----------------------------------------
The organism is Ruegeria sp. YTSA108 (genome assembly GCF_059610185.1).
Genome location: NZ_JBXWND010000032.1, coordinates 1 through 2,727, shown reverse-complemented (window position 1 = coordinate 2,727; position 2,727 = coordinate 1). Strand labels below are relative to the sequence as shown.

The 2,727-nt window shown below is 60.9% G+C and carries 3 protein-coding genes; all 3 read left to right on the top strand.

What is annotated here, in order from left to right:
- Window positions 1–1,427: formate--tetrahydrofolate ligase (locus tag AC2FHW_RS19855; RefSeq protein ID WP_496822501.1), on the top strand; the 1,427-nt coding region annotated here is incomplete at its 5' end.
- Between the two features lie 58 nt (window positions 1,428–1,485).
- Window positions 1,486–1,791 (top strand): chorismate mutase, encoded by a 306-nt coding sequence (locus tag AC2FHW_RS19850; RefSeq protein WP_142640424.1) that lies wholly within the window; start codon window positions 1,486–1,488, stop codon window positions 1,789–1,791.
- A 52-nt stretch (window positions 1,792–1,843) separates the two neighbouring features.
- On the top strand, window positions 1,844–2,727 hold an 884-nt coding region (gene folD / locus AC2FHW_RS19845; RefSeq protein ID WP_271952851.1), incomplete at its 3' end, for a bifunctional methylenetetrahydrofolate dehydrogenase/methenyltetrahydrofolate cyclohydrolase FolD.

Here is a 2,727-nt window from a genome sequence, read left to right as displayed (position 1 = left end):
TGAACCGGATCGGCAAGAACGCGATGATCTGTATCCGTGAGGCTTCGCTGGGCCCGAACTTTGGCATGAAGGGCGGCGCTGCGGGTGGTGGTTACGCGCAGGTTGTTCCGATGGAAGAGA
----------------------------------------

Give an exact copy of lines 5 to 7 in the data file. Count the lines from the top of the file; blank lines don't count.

- Window positions 1–1,427: formate--tetrahydrofolate ligase (locus tag AC2FHW_RS19855; RefSeq protein ID WP_496822501.1), on the top strand; the 1,427-nt coding region annotated here is incomplete at its 5' end.
- Between the two features lie 58 nt (window positions 1,428–1,485).
- Window positions 1,486–1,791 (top strand): chorismate mutase, encoded by a 306-nt coding sequence (locus tag AC2FHW_RS19850; RefSeq protein WP_142640424.1) that lies wholly within the window; start codon window positions 1,486–1,488, stop codon window positions 1,789–1,791.